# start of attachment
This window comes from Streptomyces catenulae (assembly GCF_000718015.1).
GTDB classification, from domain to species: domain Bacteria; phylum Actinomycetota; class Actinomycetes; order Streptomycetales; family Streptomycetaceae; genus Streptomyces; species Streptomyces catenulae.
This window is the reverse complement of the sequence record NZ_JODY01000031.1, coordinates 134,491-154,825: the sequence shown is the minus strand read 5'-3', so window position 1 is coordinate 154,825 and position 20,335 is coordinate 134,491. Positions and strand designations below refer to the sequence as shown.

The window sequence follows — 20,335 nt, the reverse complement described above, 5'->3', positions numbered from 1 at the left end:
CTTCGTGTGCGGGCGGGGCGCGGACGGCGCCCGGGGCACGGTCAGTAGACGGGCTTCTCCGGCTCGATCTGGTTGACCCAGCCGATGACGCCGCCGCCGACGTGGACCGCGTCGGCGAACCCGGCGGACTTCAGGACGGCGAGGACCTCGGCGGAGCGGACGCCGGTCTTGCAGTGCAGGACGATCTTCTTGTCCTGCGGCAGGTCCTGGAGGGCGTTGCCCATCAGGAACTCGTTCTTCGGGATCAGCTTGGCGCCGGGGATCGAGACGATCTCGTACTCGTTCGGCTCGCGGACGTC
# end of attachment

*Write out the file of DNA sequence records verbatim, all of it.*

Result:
This window comes from Streptomyces catenulae (assembly GCF_000718015.1).
GTDB classification, from domain to species: domain Bacteria; phylum Actinomycetota; class Actinomycetes; order Streptomycetales; family Streptomycetaceae; genus Streptomyces; species Streptomyces catenulae.
This window is the reverse complement of the sequence record NZ_JODY01000031.1, coordinates 134,491-154,825: the sequence shown is the minus strand read 5'-3', so window position 1 is coordinate 154,825 and position 20,335 is coordinate 134,491. Positions and strand designations below refer to the sequence as shown.

The window sequence follows — 20,335 nt, the reverse complement described above, 5'->3', positions numbered from 1 at the left end:
CTTCGTGTGCGGGCGGGGCGCGGACGGCGCCCGGGGCACGGTCAGTAGACGGGCTTCTCCGGCTCGATCTGGTTGACCCAGCCGATGACGCCGCCGCCGACGTGGACCGCGTCGGCGAACCCGGCGGACTTCAGGACGGCGAGGACCTCGGCGGAGCGGACGCCGGTCTTGCAGTGCAGGACGATCTTCTTGTCCTGCGGCAGGTCCTGGAGGGCGTTGCCCATCAGGAACTCGTTCTTCGGGATCAGCTTGGCGCCGGGGATCGAGACGATCTCGTACTCGTTCGGCTCGCGGACGTC